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18 April 2011 Enhancing sensitivity of semiconductor-based gas sensors on nanostructured surfaces
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Abstract
The metal oxide semiconductor thin film gas sensors have been successfully fabricated on a nanospiked silicon surface formed with femtosecond laser irradiations. The sensors show significant response to CO gas at room temperature. It is well-known that the C-O is polarized with positive charges on oxygen atom and negative charges on carbon atom. When the currents pass through the semiconductor sensitive layer, some electrons may accumulate on the tips of the nanospikes to maintain the same electric potential on the surface, which results in strong local electrical fields near the tips of the nanospikes. Then more CO molecules will be pulled onto the tips of the nanospikes and this will enhance the sensitivity of the sensor. A gate bias enhancement has been studied on silicon/oxide layer/semiconductor architecture with the underlying silicon substrate as the back gate. The bias voltage applied on the gate can further enhance the sensitivities of the gas sensors by alternating the electron (or hole) concentration on the surfaces of the metal oxide semiconductor thin film.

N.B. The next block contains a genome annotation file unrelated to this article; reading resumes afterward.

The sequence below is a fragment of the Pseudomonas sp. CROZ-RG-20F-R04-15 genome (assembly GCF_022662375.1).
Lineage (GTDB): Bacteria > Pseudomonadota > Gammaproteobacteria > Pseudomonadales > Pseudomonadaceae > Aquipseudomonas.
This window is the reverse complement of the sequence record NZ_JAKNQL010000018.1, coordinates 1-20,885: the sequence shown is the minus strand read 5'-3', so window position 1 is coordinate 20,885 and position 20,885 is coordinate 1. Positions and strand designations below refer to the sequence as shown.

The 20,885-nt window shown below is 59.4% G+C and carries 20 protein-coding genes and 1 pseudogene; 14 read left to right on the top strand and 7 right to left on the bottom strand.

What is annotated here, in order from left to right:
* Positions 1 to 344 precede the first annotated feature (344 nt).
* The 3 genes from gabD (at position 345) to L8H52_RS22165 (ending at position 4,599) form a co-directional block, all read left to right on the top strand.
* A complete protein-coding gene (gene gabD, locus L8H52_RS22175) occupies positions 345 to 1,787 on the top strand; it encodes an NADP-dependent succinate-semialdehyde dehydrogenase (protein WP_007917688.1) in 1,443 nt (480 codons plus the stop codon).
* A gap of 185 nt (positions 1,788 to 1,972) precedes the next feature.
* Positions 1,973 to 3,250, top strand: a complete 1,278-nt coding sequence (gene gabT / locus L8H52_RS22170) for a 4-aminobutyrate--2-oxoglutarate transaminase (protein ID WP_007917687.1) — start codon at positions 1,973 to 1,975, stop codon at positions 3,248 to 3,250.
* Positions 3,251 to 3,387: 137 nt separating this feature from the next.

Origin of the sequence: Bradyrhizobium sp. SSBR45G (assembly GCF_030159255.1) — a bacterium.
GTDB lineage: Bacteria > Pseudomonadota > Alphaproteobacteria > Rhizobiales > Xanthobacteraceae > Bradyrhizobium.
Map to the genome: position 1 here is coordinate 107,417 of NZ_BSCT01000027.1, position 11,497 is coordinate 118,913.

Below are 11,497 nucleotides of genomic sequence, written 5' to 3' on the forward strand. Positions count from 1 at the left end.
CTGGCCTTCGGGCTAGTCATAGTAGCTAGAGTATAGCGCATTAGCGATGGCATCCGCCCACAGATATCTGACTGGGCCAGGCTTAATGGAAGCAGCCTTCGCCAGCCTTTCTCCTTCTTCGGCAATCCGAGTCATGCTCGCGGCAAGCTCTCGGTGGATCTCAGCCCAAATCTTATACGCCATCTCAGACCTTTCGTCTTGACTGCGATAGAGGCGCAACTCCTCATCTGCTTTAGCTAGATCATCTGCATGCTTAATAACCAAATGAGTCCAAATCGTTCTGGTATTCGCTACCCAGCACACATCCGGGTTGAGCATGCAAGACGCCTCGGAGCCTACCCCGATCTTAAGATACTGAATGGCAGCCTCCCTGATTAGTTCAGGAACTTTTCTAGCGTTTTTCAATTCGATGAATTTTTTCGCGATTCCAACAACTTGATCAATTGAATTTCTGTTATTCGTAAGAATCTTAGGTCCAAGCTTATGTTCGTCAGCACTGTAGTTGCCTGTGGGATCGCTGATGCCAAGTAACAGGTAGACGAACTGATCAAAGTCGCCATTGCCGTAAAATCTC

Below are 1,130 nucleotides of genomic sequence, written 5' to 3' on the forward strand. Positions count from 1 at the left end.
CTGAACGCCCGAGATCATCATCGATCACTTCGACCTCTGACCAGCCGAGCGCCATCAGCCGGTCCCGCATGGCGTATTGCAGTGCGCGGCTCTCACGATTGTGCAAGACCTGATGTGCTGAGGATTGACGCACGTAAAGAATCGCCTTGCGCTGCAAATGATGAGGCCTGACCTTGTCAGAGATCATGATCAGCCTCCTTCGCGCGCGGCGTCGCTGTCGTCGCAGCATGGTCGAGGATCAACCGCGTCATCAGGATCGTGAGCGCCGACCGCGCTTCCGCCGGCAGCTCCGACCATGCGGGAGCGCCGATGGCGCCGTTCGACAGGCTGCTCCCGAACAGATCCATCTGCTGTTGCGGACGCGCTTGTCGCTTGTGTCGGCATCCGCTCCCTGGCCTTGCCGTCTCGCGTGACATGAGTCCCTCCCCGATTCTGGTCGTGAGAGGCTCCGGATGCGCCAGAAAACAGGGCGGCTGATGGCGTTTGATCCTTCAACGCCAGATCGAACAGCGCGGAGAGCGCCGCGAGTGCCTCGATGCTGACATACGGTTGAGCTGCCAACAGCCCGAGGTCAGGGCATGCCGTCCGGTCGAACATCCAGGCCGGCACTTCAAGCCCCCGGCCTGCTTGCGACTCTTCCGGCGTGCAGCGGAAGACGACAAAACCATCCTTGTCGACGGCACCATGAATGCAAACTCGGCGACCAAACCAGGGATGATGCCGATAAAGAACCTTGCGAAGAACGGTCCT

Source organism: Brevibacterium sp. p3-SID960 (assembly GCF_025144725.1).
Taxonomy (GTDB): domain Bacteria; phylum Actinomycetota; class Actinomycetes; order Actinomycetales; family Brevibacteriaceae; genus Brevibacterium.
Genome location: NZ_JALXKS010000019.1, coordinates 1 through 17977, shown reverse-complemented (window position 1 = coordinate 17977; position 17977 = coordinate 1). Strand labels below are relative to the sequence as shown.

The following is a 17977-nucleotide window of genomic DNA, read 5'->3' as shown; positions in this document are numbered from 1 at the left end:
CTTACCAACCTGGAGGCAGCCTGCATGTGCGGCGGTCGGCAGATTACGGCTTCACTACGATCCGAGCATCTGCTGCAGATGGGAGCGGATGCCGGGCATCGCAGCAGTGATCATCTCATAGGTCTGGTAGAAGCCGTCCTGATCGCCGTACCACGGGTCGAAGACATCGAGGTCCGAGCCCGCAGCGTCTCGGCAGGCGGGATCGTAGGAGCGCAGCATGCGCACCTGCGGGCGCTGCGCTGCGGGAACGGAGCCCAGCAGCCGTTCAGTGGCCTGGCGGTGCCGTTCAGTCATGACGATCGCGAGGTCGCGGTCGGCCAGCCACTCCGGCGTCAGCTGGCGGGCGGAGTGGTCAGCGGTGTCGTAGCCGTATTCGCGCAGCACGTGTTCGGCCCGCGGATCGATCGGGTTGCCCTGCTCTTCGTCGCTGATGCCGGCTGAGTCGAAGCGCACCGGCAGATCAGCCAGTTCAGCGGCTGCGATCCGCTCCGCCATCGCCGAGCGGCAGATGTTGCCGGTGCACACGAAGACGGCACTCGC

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Haibin Huo, Haizhou Ren, Cong Wang, and Mengyan Shen "Enhancing sensitivity of semiconductor-based gas sensors on nanostructured surfaces", Proc. SPIE 7981, Sensors and Smart Structures Technologies for Civil, Mechanical, and Aerospace Systems 2011, 79815T (18 April 2011); https://doi.org/10.1117/12.881784
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